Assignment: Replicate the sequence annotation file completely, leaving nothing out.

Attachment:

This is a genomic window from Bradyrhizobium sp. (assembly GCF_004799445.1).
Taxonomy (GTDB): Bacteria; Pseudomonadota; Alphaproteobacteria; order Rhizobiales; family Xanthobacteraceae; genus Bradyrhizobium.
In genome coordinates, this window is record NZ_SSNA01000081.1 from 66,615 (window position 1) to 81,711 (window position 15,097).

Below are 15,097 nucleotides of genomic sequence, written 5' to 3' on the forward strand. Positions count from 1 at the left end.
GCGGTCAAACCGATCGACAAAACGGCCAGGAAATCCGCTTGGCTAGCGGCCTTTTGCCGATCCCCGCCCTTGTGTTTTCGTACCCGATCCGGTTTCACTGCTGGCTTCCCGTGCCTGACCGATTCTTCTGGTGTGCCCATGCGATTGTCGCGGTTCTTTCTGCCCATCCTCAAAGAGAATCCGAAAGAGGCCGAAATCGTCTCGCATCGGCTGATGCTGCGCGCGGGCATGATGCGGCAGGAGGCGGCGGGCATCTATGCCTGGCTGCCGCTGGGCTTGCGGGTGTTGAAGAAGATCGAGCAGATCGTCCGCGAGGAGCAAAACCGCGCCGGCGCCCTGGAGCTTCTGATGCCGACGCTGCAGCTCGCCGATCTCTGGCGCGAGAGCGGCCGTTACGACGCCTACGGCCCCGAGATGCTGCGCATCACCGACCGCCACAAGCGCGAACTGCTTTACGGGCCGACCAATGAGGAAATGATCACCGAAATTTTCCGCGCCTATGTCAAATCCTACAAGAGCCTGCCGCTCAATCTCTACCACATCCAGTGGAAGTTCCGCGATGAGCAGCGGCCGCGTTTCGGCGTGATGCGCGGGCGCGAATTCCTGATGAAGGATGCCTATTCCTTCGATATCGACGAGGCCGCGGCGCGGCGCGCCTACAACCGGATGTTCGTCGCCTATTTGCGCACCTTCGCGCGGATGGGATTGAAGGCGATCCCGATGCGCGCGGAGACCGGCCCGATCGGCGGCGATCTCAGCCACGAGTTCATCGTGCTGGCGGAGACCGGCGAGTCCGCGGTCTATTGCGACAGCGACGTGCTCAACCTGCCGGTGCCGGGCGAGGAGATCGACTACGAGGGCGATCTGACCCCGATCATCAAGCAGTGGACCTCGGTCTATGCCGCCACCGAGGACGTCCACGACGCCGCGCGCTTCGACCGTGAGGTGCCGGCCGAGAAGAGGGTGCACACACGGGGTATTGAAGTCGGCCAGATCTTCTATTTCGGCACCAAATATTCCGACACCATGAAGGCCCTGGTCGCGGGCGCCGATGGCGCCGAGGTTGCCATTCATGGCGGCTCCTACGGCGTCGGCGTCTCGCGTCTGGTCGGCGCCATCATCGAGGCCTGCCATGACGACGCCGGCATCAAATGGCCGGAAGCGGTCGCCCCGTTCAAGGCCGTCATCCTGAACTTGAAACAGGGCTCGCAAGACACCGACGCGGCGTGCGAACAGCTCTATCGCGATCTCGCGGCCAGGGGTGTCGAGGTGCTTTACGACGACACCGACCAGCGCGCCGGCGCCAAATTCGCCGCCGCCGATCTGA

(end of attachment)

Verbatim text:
This is a genomic window from Bradyrhizobium sp. (assembly GCF_004799445.1).
Taxonomy (GTDB): Bacteria; Pseudomonadota; Alphaproteobacteria; order Rhizobiales; family Xanthobacteraceae; genus Bradyrhizobium.
In genome coordinates, this window is record NZ_SSNA01000081.1 from 66,615 (window position 1) to 81,711 (window position 15,097).

Below are 15,097 nucleotides of genomic sequence, written 5' to 3' on the forward strand. Positions count from 1 at the left end.
GCGGTCAAACCGATCGACAAAACGGCCAGGAAATCCGCTTGGCTAGCGGCCTTTTGCCGATCCCCGCCCTTGTGTTTTCGTACCCGATCCGGTTTCACTGCTGGCTTCCCGTGCCTGACCGATTCTTCTGGTGTGCCCATGCGATTGTCGCGGTTCTTTCTGCCCATCCTCAAAGAGAATCCGAAAGAGGCCGAAATCGTCTCGCATCGGCTGATGCTGCGCGCGGGCATGATGCGGCAGGAGGCGGCGGGCATCTATGCCTGGCTGCCGCTGGGCTTGCGGGTGTTGAAGAAGATCGAGCAGATCGTCCGCGAGGAGCAAAACCGCGCCGGCGCCCTGGAGCTTCTGATGCCGACGCTGCAGCTCGCCGATCTCTGGCGCGAGAGCGGCCGTTACGACGCCTACGGCCCCGAGATGCTGCGCATCACCGACCGCCACAAGCGCGAACTGCTTTACGGGCCGACCAATGAGGAAATGATCACCGAAATTTTCCGCGCCTATGTCAAATCCTACAAGAGCCTGCCGCTCAATCTCTACCACATCCAGTGGAAGTTCCGCGATGAGCAGCGGCCGCGTTTCGGCGTGATGCGCGGGCGCGAATTCCTGATGAAGGATGCCTATTCCTTCGATATCGACGAGGCCGCGGCGCGGCGCGCCTACAACCGGATGTTCGTCGCCTATTTGCGCACCTTCGCGCGGATGGGATTGAAGGCGATCCCGATGCGCGCGGAGACCGGCCCGATCGGCGGCGATCTCAGCCACGAGTTCATCGTGCTGGCGGAGACCGGCGAGTCCGCGGTCTATTGCGACAGCGACGTGCTCAACCTGCCGGTGCCGGGCGAGGAGATCGACTACGAGGGCGATCTGACCCCGATCATCAAGCAGTGGACCTCGGTCTATGCCGCCACCGAGGACGTCCACGACGCCGCGCGCTTCGACCGTGAGGTGCCGGCCGAGAAGAGGGTGCACACACGGGGTATTGAAGTCGGCCAGATCTTCTATTTCGGCACCAAATATTCCGACACCATGAAGGCCCTGGTCGCGGGCGCCGATGGCGCCGAGGTTGCCATTCATGGCGGCTCCTACGGCGTCGGCGTCTCGCGTCTGGTCGGCGCCATCATCGAGGCCTGCCATGACGACGCCGGCATCAAATGGCCGGAAGCGGTCGCCCCGTTCAAGGCCGTCATCCTGAACTTGAAACAGGGCTCGCAAGACACCGACGCGGCGTGCGAACAGCTCTATCGCGATCTCGCGGCCAGGGGTGTCGAGGTGCTTTACGACGACACCGACCAGCGCGCCGGCGCCAAATTCGCCGCCGCCGATCTGA